Jo’s friend cancelled all her clients, and turned up with her hair and makeup skills. “Do what you can!” said Jo, always in good humour. Jo’s Mum and husband were there. Jill’s sister too. They had come at a moment’s notice.
We sat in the cool of the garden. I read from Leunig, and spoke of ceremony, love and choosing. With profound tears in my eyes I proudly read the new marriage statement. They reiterated their vows from years ago, adding the sentence from the new marriage act. They exchanged wedding rings, held hands and gaze. Their broad smiles were all that was needed to express a deep and sincere joy at finally being married, wife and wife. “Hey Mrs”.
We embrace ceremony and ritual when something truly profound is happening in our lives. We do this because we need to make a space, in time and place, to honour the unseen world that we carry within us. Ceremony takes a moment away from the usual hum of life, to contemplate and warmly acknowledge an emotional world. Inner feelings become front and centre for the day. A marriage acknowledges this. It is always a special ceremony. This wedding was extremely special and sacred.
After the vows, I enacted the plan to deliver the certificates immediately. Births Deaths and Marriages Queensland wished to honour this special occasion by delivering the registered marriage certificate that very day. The Principal Project Officer drove north from the Brisbane office. And I drove south from the northern beaches. We met at a roadside station, sat at a truckies’ table and exchanged the precious paperwork.
I then drove back to join the reception and hand deliver their certificate. Jo and Jill had been approved, married and registered within one day!
When Jill was asked how long have you and Jo been together she responded, “a lifetime; and yet not long enough.”
Jo’s Mum told me, “Today is the happiest day of my life. On the day I married my own true love, I thought that was the happiest day of my life, and I thought I couldn’t get any happier. But actually today, I am happier, witnessing my daughter able to fulfil her wish to marry her own beloved.”
Jo’s touching speech recognised a day of love and compassion from a community made up of people she had just met, or had never met, and may never get to meet at all. The day was made possible by the goodwill of a community of all kinds of people with different roles and different commitments and different lives, wanting these two to be married in time.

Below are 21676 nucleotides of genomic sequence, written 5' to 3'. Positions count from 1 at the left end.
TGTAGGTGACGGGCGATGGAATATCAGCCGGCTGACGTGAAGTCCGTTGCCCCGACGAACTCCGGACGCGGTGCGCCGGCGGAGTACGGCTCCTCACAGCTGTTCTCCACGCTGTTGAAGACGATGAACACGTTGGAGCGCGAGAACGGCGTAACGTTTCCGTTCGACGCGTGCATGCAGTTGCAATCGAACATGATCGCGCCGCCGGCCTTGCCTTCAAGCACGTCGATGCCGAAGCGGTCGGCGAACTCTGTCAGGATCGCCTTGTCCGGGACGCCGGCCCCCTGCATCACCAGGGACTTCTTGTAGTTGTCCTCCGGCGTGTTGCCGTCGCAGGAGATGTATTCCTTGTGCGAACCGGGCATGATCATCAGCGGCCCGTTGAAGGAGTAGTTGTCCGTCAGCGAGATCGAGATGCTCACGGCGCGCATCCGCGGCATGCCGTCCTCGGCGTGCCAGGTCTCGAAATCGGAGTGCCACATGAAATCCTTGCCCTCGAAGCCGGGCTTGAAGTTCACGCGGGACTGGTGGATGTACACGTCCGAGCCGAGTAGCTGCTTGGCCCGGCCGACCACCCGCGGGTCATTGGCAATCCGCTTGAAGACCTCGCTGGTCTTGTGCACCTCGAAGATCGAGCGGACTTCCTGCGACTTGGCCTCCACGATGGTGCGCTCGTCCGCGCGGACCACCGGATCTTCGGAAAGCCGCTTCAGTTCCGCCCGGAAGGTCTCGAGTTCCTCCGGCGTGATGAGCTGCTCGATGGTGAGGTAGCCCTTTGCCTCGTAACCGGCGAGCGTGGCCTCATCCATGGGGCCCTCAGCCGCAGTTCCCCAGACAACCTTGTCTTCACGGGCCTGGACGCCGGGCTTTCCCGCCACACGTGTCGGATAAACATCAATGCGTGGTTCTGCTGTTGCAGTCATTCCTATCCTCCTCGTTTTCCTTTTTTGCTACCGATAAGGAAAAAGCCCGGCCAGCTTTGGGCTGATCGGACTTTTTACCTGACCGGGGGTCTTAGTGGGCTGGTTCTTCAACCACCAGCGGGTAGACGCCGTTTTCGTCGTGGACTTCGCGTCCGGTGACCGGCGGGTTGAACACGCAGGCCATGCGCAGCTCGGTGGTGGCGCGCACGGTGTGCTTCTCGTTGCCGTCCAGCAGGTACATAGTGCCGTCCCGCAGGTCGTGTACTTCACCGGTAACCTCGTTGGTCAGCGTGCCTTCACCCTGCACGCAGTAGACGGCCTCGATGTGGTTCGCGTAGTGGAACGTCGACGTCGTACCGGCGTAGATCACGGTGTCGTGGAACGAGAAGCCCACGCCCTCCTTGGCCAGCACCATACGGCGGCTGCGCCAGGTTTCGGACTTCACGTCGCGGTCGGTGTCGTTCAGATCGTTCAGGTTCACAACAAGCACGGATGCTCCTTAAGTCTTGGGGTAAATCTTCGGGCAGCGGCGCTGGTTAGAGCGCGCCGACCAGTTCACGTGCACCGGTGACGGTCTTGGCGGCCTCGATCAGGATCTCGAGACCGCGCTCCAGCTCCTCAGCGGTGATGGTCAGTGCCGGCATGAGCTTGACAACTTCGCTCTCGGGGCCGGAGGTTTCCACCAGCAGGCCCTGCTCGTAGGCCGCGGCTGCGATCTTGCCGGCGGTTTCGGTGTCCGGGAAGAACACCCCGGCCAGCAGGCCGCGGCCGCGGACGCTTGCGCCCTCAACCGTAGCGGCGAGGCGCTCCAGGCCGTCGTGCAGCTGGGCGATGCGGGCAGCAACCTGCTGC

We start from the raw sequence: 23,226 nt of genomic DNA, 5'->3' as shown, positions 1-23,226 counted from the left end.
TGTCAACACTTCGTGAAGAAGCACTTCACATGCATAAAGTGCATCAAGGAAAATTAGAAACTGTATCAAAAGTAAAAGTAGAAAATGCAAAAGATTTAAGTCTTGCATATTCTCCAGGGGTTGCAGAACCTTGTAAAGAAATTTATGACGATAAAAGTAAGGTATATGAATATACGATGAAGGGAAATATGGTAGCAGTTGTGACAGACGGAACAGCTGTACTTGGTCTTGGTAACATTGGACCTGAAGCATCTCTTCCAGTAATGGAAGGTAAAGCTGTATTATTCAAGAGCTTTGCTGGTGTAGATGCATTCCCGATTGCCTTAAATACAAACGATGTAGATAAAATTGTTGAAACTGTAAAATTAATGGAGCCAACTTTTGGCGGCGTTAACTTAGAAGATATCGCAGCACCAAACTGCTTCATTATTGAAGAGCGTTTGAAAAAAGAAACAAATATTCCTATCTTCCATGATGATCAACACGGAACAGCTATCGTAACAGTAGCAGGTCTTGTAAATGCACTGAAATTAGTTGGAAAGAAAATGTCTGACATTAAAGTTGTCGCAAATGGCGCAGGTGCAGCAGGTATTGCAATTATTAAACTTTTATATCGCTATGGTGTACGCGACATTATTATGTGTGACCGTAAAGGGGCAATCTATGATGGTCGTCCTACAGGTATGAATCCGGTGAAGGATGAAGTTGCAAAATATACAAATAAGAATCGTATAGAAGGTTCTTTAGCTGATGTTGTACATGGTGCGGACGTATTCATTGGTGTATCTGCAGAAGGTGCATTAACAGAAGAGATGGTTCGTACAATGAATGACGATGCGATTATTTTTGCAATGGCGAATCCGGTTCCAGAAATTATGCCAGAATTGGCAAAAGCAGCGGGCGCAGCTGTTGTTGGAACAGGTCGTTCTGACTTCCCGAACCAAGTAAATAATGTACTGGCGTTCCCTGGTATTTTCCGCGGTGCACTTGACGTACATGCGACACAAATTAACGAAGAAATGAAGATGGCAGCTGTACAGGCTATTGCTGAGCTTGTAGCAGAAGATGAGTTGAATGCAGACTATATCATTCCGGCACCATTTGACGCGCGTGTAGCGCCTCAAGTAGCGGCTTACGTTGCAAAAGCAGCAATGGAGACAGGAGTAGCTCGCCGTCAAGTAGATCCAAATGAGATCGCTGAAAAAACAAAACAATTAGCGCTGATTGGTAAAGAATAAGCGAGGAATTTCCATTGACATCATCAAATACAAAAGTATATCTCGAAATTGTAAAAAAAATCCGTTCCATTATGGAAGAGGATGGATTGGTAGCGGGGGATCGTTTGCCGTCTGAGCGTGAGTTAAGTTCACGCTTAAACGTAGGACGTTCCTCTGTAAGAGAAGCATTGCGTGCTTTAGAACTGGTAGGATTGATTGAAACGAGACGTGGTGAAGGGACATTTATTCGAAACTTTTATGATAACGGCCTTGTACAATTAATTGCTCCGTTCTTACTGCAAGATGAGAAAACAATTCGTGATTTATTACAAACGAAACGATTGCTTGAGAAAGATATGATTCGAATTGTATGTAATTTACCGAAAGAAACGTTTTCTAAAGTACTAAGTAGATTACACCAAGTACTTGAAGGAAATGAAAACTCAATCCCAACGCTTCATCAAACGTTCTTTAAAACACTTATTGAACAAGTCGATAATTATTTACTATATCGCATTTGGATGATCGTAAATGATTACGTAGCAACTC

Endings depend on where one leaves the story. The tale always continues. We rest here with the newly weds, Jill and Jo, for marriage according to the law of Australia is the full commitment or union of two people.
Friday 15th December 2017
(with editing assistance by Glenda and Jessi)
Photos by Marion Jonkers Photographer
Thanks to Cittamani Hospice, Nambour Courthouse, Queensland Births, Deaths and Marriages, Russell, Marion, Tracey and Emily.
When I begin planning a unique ceremony with couples, they often ask what they must do, and what they can do.
Well the answer is that the Australian marriage law is very flexible. There is no compulsion to be in a registered marriage office, as in Europe, nor to mention God in a civil ceremony. There is so much leeway to have the wedding ceremony of your own style and tone.
There are however a set of words that must be said. Some by the celebrant and a sentence by the couple. The marriage vows must include a set of words that could be considered a little dry. Of course you can add any other words of your choice. Have a peek at David and Amber’s Day at Maleny Manor then read on to see how he managed with those words.
Thanks to LM Images for the amazing photos.
Amber and David’s is a love that grew over time, having begun when they first met on the hospital touch football team. As they got to know each other, through social outings with mutual friends and through their work at the hospital, Amber and Dave discovered that touch was just one of the many passions that they had in common. Both being doctors, they have a wealth of education to draw inspiration from.